I’m no coffee expert, (compared to my husband, anyways), but if there’s one thing I do know about coffee, it’s that it brings people together. This was definitely apparent this weekend at the New Zealand Coffee Festival.
Brendon was there working on behalf of Espresso Workshop, serving up a couple coffees via Hario V60 pourover alongside Andrew Smart. The pourover is a simple brew method that can be done at home, using the V60 ceramic cone, and a paper filter. Below, Andrew gives a demonstration.
Brendon also got a turn on the bar next to David, featuring Espresso Workshop’s “Mr. White” blend.
Our friends Brandon, Dale, and Amber joined us at this event. All left highly caffeinated and with a strong sense of the community that the coffee industry here in New Zealand is built on.
What was neat about this particular event is how focused it was on creating opportunities for people to just come, experience, and learn about coffee. Education was a huge part of this event, as was just sharing the experience of coffee. It was neat seeing leaders in the coffee industry taking the time to pass on their coffee knowledge to the public.
The atmosphere of the festival was vibrant and inviting. Completely void of the motive to sell any products; the festival seemed to exude the idea, “Just come and taste.” It was all about sharing the experience, and offering a variety of coffee experiences to delight, intrigue, and stimulate.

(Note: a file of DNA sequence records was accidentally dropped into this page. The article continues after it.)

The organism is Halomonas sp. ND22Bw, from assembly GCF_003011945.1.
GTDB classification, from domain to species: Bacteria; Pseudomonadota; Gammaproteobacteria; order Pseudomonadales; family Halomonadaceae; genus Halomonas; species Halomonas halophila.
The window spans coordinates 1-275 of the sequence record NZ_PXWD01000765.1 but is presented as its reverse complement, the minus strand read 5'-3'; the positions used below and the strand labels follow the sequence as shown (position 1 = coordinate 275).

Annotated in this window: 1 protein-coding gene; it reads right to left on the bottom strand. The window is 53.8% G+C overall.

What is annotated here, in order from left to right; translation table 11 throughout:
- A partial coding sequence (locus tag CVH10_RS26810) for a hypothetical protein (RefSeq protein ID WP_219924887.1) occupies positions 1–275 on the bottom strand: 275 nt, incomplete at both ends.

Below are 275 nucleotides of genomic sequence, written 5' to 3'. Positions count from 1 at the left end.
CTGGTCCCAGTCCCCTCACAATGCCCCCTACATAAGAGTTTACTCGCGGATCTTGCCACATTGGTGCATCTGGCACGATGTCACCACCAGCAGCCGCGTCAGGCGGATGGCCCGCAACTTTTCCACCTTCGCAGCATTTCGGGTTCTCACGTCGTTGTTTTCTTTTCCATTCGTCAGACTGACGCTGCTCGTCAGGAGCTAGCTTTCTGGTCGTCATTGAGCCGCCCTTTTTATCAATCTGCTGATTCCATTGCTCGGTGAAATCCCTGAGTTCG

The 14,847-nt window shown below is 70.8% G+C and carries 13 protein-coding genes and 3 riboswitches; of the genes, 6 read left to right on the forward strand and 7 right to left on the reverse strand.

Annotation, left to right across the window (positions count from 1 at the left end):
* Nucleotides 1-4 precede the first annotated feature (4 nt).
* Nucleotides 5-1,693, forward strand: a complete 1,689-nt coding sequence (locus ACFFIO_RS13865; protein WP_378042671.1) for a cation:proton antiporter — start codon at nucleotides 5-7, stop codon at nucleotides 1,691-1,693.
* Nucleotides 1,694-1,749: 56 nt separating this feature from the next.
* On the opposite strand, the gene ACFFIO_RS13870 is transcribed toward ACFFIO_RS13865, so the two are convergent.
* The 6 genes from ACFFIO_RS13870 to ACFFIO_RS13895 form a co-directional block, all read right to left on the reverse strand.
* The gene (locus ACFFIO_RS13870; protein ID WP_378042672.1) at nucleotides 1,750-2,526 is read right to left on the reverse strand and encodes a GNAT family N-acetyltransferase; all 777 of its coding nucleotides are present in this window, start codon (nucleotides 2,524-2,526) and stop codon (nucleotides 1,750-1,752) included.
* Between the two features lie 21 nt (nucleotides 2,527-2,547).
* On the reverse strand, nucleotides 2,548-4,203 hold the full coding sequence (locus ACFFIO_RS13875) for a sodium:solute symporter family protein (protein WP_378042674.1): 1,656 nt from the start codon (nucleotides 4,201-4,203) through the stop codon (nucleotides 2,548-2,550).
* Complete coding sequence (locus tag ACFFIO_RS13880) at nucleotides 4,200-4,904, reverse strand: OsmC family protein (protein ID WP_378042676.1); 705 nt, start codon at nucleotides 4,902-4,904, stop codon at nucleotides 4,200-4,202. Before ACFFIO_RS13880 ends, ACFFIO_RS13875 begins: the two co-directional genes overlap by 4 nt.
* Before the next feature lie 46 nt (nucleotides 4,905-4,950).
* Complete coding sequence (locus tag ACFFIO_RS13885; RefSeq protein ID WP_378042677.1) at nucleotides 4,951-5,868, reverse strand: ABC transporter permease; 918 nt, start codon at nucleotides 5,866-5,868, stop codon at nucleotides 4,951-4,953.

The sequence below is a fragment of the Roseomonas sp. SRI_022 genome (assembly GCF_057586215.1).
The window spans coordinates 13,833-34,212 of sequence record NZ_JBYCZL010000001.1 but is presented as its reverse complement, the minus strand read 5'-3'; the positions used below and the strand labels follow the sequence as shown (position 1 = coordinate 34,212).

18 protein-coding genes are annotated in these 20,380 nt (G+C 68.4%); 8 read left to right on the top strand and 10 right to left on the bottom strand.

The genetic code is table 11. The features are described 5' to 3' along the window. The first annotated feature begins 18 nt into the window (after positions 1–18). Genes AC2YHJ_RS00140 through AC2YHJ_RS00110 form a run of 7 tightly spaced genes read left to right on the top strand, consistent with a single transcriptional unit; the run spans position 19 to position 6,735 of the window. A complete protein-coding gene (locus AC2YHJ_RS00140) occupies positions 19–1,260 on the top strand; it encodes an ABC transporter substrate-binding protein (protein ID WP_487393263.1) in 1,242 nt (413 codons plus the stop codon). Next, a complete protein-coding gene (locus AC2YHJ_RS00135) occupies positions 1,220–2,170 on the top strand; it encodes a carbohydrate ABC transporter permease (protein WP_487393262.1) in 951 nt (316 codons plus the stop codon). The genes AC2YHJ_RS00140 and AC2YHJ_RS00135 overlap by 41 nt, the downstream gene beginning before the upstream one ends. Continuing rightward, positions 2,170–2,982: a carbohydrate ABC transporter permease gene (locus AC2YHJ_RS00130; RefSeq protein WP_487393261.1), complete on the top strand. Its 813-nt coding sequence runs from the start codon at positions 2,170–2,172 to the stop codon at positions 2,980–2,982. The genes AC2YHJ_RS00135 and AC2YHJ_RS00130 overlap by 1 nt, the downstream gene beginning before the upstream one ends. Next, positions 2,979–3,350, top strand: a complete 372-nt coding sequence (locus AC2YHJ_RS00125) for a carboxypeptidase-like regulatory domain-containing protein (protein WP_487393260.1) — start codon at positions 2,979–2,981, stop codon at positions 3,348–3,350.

In the circular third floor atop the Auckland City Museum, more than 20 coffee vendors, roasters, and cafes set up booths featuring their own roasts, along with a variety of different brew methods. Which was surely an eye opening experience for the public are known to quite enjoy their flat whites.
A traditional Ethiopian coffee ceremony could be observed as part of the festival, as well. In cultural dress, an Ethiopian family sat and roasted green coffee beans in a pan, then ground and prepared the coffee using traditional methods. It was intriguing to observe coffee being made in its original preparation.
My personal favorite of the event were the affogato’s served by Kokako, an organic cafe located in the district of Parnell, near the Auckland Museum. The scoop of vanilla gelato dripping with a fresh shot of espresso won my heart and vote for tastiest coffee confection.
The NZ Coffee Fest was a glorious testament to the way coffee brings people together, and an opportunity to experience coffee in many different forms. There is no doubt that people left with expanded notions about the possibilities that coffee can hold, a sense of connectedness within the realm of coffee, and a caffeine high that would last long into the evening.